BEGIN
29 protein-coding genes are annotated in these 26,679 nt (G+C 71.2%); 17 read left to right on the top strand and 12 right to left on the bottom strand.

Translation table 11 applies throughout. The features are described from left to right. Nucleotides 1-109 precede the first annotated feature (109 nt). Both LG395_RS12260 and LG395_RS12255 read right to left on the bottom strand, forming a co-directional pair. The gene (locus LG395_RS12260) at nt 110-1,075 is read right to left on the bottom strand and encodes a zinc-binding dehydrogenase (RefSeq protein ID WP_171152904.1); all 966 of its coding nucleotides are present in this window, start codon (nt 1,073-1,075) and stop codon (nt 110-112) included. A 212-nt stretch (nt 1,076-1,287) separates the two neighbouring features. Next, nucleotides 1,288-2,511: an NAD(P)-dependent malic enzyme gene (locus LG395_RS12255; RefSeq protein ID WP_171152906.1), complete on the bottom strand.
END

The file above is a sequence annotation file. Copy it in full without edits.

29 protein-coding genes are annotated in these 26,679 nt (G+C 71.2%); 17 read left to right on the top strand and 12 right to left on the bottom strand.

Translation table 11 applies throughout. The features are described from left to right. Nucleotides 1-109 precede the first annotated feature (109 nt). Both LG395_RS12260 and LG395_RS12255 read right to left on the bottom strand, forming a co-directional pair. The gene (locus LG395_RS12260) at nt 110-1,075 is read right to left on the bottom strand and encodes a zinc-binding dehydrogenase (RefSeq protein ID WP_171152904.1); all 966 of its coding nucleotides are present in this window, start codon (nt 1,073-1,075) and stop codon (nt 110-112) included. A 212-nt stretch (nt 1,076-1,287) separates the two neighbouring features. Next, nucleotides 1,288-2,511: an NAD(P)-dependent malic enzyme gene (locus LG395_RS12255; RefSeq protein ID WP_171152906.1), complete on the bottom strand.